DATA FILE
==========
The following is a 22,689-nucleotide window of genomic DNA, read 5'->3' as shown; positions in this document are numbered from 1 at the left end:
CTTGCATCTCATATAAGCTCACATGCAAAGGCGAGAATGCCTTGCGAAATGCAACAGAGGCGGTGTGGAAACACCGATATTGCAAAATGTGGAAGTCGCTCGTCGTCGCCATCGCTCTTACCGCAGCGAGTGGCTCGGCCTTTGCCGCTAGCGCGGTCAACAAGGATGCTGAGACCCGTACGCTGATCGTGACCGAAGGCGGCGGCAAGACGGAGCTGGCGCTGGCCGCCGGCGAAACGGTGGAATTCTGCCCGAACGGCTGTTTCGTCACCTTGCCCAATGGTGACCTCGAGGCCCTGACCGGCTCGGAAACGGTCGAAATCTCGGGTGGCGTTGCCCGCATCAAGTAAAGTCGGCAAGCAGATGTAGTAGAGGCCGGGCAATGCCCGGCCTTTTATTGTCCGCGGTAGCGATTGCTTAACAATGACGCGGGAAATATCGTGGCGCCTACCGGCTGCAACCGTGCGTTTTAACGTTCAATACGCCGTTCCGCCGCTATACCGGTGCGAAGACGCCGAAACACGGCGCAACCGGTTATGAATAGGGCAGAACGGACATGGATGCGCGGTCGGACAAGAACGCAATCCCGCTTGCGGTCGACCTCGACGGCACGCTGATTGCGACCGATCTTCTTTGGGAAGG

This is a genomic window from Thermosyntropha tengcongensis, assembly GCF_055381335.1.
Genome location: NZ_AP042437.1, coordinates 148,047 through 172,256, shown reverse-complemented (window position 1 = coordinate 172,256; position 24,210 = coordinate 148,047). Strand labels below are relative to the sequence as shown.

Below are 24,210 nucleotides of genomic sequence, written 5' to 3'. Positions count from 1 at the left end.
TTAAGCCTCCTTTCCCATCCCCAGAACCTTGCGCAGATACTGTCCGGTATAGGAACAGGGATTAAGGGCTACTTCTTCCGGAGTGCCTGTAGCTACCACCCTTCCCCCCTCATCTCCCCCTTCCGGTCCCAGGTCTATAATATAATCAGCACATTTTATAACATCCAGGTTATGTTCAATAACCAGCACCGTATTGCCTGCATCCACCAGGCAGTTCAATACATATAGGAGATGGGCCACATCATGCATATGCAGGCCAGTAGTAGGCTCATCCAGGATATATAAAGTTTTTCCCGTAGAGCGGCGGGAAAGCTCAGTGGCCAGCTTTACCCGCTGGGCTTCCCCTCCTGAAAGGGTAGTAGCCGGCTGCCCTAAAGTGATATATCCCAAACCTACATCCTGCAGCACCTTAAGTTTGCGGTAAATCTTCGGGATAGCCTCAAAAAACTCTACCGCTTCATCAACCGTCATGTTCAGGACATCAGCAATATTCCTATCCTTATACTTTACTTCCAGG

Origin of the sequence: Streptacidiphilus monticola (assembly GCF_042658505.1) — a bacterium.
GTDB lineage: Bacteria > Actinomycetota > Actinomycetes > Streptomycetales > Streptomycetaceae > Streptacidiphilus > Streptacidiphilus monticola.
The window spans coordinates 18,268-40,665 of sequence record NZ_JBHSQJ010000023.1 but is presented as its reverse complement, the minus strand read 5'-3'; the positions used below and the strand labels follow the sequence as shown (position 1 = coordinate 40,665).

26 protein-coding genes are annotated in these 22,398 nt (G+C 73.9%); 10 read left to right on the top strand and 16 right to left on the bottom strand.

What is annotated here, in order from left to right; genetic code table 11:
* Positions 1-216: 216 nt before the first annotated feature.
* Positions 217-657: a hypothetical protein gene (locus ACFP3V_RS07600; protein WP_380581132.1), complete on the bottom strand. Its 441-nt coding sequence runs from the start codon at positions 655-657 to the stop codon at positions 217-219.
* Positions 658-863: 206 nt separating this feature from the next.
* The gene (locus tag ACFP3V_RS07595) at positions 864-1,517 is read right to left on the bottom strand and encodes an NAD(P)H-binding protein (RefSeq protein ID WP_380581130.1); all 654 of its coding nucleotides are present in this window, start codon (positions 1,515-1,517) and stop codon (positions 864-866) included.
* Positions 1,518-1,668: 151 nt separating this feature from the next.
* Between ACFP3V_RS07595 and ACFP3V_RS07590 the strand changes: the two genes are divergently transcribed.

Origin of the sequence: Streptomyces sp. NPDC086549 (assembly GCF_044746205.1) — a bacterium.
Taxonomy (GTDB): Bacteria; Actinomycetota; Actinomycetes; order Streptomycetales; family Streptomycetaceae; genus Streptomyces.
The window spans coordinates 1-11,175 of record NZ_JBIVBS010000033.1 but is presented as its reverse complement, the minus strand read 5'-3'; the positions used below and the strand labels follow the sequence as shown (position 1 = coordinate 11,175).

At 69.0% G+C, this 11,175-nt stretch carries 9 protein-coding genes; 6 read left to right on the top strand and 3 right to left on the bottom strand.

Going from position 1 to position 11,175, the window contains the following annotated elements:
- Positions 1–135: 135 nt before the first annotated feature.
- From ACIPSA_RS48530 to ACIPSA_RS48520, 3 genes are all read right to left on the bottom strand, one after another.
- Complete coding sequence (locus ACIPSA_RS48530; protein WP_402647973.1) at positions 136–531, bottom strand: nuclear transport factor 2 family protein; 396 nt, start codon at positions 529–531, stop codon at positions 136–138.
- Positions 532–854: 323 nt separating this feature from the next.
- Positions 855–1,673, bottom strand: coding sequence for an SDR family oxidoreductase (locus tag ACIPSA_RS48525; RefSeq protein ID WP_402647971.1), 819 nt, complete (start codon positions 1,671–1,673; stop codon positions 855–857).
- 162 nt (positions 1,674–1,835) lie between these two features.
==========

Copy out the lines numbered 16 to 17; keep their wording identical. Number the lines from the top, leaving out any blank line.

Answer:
* Positions 1,518-1,668: 151 nt separating this feature from the next.
* Between ACFP3V_RS07595 and ACFP3V_RS07590 the strand changes: the two genes are divergently transcribed.